I trust any Bible that is a translation of the original, whether more modernized or ancient Thees and Thous (who prays like that?).  While some meanings may be a bit skewed from the KJV, we have to always remember even KJV was a translation of Greek and Hebrew and there is room for error with any translation.  But any Bible preaching the Gospel of Christ is not in error as a whole.  If one word meant something different 2,000 years ago, it doesn't change the premise of the Bible, it only gives us humans something to argue about.

Comment by Colby on February 1, 2013 at 10:45am

I don't really have a strong preference.  Someone once answered this question simply by saying, "the best translation/version is the one you will read."  

I often find it helpful to consult and compare the text of several versions, especially when reading passages that are unclear or difficult, to gain a better understanding and insight into the meaning of the text.

I own several Bibles, including the ESV, NIV, NRSV, KJV, NASB, and the Kingdom New Testament (NT Wright).  I also regularly consult several other versions online, including the NAB (Catholic), NLT (thought-for-thought), HCSB, and the NET Bible for its extensive study notes.  I find that the Amplified Bible, with its parenthetical notes, doesn't flow very well for me, although others may find it helpful.  The Message, as a paraphrase, doesn't work for me as a study Bible.  I love the Old English prose of the King James, it's an old standby and has held up well over 500 years, but much of its English is outdated.

I have found that the Bible you're likely to find in the pew varies across denominations.  In the more liberal or progressive mainline denominations, the NRSV is favored.  In more conservative/orthodox churches, the NIV, the ESV and the NKJV.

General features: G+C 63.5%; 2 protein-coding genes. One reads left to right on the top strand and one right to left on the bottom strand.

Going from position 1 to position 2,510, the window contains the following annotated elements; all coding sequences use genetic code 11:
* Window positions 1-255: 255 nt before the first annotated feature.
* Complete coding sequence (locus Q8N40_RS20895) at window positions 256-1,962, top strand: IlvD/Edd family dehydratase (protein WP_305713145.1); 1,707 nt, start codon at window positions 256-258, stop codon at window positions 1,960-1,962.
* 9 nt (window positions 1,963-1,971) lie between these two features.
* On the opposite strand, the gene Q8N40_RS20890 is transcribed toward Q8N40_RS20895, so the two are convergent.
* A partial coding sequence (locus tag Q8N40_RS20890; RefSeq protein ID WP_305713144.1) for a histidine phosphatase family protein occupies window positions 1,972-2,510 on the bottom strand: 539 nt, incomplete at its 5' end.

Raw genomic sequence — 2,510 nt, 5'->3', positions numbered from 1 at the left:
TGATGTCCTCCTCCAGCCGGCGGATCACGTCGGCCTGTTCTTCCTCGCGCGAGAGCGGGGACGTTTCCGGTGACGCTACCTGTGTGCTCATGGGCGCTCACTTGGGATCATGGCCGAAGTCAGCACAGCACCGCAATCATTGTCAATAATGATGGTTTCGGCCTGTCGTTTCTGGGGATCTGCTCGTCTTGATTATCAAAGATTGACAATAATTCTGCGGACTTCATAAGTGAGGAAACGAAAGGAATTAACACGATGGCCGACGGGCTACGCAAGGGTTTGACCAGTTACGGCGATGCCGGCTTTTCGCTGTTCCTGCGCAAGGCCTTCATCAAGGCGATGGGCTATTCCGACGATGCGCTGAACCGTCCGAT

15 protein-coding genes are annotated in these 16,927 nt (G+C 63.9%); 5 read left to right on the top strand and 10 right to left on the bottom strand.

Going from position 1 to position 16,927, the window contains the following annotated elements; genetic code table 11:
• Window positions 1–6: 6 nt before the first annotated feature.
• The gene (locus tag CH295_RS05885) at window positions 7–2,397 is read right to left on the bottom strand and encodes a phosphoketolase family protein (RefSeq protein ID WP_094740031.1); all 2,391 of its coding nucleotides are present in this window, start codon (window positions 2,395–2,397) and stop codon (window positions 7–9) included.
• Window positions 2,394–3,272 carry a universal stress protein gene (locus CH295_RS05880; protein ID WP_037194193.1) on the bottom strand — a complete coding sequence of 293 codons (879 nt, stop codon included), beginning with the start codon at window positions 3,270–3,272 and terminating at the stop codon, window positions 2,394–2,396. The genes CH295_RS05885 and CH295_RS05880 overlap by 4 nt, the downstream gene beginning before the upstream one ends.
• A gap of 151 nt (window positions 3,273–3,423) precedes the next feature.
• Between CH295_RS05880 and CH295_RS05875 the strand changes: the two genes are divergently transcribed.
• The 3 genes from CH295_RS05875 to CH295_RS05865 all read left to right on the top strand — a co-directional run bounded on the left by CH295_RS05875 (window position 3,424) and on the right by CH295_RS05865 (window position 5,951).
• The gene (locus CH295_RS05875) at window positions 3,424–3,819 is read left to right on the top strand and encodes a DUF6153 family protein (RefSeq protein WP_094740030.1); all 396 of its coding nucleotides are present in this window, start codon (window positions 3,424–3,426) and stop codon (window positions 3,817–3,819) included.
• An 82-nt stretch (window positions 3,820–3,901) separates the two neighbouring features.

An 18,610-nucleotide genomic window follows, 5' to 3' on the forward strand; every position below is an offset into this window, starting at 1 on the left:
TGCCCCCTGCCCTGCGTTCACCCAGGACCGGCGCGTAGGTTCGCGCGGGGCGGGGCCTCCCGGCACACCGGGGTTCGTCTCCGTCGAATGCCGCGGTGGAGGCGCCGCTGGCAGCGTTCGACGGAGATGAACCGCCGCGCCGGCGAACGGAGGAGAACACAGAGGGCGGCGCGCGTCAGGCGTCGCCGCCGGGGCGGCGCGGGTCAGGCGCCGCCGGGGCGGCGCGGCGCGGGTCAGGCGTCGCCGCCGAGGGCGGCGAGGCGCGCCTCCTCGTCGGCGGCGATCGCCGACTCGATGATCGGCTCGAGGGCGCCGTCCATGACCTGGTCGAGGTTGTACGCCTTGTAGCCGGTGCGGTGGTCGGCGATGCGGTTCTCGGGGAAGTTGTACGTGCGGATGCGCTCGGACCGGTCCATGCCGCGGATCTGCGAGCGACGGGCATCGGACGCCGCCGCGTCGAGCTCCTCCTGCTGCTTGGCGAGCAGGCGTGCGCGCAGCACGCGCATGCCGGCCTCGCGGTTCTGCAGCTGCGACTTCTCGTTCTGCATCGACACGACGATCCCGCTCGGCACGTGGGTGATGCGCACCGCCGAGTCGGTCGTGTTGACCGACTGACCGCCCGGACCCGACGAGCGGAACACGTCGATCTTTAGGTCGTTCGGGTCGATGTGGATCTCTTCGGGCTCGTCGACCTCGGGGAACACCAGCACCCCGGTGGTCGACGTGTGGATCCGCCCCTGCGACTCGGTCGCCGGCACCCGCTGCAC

When I post to the AAG Forum, I like to link verses that I quote to the the Online Parallel Bible hosted by Biblos.   It presents the text of a verse from multiple English versions side-by-side.

Each version has its strengths and weaknesses, a function in part of where it is on the translation continuum from word-for-word to thought-for-thought.  Each has a place.  Some may be better suited for preaching from the pulpit, for individual/group Bible study, etc. than others. The best translations, in my view, are those that have been carefully scrutinized by a committee of scholars representing a range of denominations.  

I can't endorse the NWT, the translation unique to the Jehovah's Witnesses, which has tampered with the Bible in certain places to deny the Trinity and support other false teachings.

Comment by repentent steve on June 25, 2012 at 6:48am

greetings in christ jesus,my favourite bible is the KJV its what i grew up with so i'm comfortable with it.My least favourite is the NIV because of all the omissions it has.Rev.22:19

Comment by Chip Fitzpatrick on January 18, 2012 at 8:44pm

My favorite used to be the King James untill a visiting evangelist showed me something I compared the King James with  the new revised standard especially Psalm 8 read the King James version then the revised standard it will blow your mind....It will open you up to a refreshed way of reading( drinking in the word like milk)mm...good for the bones and marrow and especially for the spirit man who is renewed everyday.

Comment by rosary flasius on August 31, 2011 at 9:54pm
blessings for all